Papilloma development over time in the 129S mice is plotted in Fig. 3B. While time of initial tumor onset was equivalent within the wild types (11 week), CR was protective against tumor growth over time with only 58%Npy+/+ CR mice presenting with tumors at 18 weeks vs. 100% of Npy+/+ ALs. Reduced tumorigenesis in the wild-type CRs is further demonstrated by the AUC bar graph in the inset, showing overall tumor incidence in the wild-type CRs was less than half of the wild-type CRs. By contrast, Npy−/− CR mice displayed advanced tumor onset compared with Npy−/− ALs (9 vs. 11 weeks, respectively), although both AL and CR groups reached 100% at 17 weeks. Overall tumor incidence in the knockout mice was not affected by CR as the AUC of tumor incidence within the knockout mice reveals that overall tumor incidence was equivalent.

The number of tumors present on each mouse was counted at 18 week of treatment. Pairwise comparison tests revealed no significant difference in final tumor count among B6 mice (Fig. 3C). However, in 129S mice, tumor count was significantly affected by diet (= 0.002) and pairwise comparison tests showed Npy+/+ CR mice had significantly fewer (= 0.002) tumors than Npy+/+ AL mice (Fig. 3D) after 18 week of the carcinogen regimen. Calorie restriction had no effect on tumor count in the Npy−/− mice.

These observations show tumor onset in an environmentally induced skin cancer model is not slowed by CR when the ARC is damaged by MSG injection or NPY is knocked out.

Circulating glucose and adipokines are differentially affected by ARC ablation and single NPY knockout

Fasting blood glucose in the B6 mice (Fig. 4A) showed significantly lower (< 0.001) blood glucose in the SAL CR group compared with SAL AL; however, this diet effect was absent in the MSG-treated groups. Insulin levels were not significantly altered by either diet or MSG treatment in B6 mice (Fig. S4A). In the 129S mice, CR significantly lowered glucose in both wild-type and knockout mice (Fig. 4B); however, insulin levels were significantly reduced by CR only in wild-type mice (Fig. S4B).

Figure 4.

 Arcuate nucleus of the hypothalamus (ARC) and neuropeptide Y (NPY) knockout mice do not show increased circulating adiponectin levels in response to Calorie restriction (CR). (A) Circulating glucose in B6 mice is reduced by CR in physiological saline (SAL) control mice but not in monosodium glutamate (MSG)-treated mice (= 6). (B) Glucose is reduced by CR in 129S mice regardless of NPY status (= 5–6). See also Fig. S4 for insulin levels. (C) Serum leptin is increased in MSG AL mice compared with SAL AL controls and is reduced by CR regardless of ARC condition (= 5–6). (D) Leptin is reduced in the 129S mice regardless of NPY condition (= 4–6). (E) An increase in adiponectin was seen both with CR and with MSG treatment compared with SAL AL (= 9–12). CR did not increase adiponectin levels in the MSG mice. (F) In 129S mice, CR increased adiponectin levels only in wild-type mice (= 10–12). Data are represented as the mean ± SD. *< 0.0083 from AL within genotype/treatment group. < 0.0083 from genotype or treatment within diet.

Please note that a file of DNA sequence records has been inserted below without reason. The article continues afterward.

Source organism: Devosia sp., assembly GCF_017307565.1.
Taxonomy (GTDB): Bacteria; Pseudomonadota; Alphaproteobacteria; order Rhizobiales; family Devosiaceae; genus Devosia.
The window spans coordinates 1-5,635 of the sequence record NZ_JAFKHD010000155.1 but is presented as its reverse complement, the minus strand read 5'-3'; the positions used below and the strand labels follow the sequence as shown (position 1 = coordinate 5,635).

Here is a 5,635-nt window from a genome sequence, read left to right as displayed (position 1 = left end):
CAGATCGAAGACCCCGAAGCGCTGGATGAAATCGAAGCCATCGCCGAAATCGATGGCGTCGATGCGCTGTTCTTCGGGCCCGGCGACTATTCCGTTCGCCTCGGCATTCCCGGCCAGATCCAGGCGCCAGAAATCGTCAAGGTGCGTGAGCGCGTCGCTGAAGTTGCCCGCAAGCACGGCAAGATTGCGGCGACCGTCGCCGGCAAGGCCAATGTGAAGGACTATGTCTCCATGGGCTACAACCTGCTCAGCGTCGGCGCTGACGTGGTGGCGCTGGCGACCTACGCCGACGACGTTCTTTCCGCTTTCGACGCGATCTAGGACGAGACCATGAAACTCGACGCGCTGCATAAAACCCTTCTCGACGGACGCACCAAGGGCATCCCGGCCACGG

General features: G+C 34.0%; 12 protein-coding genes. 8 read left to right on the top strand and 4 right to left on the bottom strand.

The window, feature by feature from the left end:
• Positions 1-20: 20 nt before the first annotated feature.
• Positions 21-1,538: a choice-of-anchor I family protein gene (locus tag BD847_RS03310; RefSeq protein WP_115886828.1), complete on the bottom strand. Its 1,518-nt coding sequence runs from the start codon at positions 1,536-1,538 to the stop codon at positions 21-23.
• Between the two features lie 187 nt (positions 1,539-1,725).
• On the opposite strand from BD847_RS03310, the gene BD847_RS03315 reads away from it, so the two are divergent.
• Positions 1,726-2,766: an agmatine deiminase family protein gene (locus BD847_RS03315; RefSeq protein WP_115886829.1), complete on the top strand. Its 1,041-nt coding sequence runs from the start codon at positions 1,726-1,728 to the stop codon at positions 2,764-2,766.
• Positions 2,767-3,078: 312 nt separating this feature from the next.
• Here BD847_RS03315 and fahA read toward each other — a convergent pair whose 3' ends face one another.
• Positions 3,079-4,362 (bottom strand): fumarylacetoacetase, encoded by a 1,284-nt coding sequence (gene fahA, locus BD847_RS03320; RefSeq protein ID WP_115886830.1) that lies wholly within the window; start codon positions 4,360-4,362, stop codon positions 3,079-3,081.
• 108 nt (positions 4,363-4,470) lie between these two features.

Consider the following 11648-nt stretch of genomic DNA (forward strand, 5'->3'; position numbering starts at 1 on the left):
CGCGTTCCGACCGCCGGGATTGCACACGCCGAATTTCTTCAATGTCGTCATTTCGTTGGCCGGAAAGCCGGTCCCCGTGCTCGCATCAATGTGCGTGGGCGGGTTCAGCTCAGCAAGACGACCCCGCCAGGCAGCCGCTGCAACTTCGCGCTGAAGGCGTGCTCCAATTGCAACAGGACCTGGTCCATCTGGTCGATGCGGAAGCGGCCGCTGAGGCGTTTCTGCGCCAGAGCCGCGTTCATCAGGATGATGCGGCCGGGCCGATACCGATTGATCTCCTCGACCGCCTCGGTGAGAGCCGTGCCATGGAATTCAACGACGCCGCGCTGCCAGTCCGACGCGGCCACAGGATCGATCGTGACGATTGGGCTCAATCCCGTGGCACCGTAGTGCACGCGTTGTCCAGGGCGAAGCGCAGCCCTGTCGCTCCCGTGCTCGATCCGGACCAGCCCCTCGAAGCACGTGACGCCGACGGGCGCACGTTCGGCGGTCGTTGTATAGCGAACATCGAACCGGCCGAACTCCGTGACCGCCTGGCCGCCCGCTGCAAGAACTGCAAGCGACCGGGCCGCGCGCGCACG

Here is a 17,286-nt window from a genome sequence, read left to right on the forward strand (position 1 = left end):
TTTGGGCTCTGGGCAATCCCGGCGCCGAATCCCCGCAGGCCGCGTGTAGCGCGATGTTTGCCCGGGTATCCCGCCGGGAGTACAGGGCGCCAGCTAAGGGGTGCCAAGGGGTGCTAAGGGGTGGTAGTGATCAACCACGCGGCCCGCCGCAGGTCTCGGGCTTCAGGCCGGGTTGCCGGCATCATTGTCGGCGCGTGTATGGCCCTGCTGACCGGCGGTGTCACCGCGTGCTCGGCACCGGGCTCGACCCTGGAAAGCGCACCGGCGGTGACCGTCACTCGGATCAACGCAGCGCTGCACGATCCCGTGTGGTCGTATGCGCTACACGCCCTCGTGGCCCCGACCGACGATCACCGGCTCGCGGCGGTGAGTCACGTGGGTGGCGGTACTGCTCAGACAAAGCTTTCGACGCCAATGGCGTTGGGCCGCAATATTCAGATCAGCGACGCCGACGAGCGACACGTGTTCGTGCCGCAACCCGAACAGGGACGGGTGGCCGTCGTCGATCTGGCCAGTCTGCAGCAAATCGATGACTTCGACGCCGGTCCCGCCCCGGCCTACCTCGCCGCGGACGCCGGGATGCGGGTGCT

Regarding leptin, circulating levels of the adipose hormone were significantly lowered by diet (< 0.001) in B6 mice (Fig. 4C), and MSG AL mice showed significantly higher serum leptin than the SAL AL group (= 0.006). Leptin levels in 129S mice were also significantly decreased by CR diet (< 0.001) (Fig. 4D), with no effect attributable to genotype. Circulating levels of another adipokine, adiponectin, were significantly affected by diet (< 0.001) and ARC condition (= 0.006) in B6 mice (Fig. 4E). There was also a significant interaction between ARC condition and diet (= 0.037), with pairwise comparisons revealing a significant increase by the CR in SAL mice (< 0.001) and a significant increase in the MSG ARC condition within the AL groups (= 0.001). Adiponectin concentrations in the 129S mice (Fig. 4F) were significantly affected by diet (= 0.001) with no significant effect by genotype or significant interaction between genotype and diet. Within genotype, Npy+/+ CR mice had significantly higher adiponectin levels compared to Npy+/+ AL mice (< 0.001), but there was no similar diet effect in the Npy−/− groups.

Discussion

This study was performed to determine the role of hunger signaling in the effects of CR on tumorigenesis in mice. Because the ARC is the central point of convergence for internal and external cues related to feeding and NPY plays a critical role in this task (Kalra, 2008), we employed these two models of hunger suppression to assess the role of the ARC and NPY in mediating downstream beneficial effects of CR. Indications that these models did indeed experience altered hunger sensing include depressed NPY expression levels and slower rates of food consumption in response to CR. The current findings further suggest that the ARC is integral in mediating at least some of the beneficial effects associated with CR on skin tumorigenesis and that NPY is a key component in the response to CR.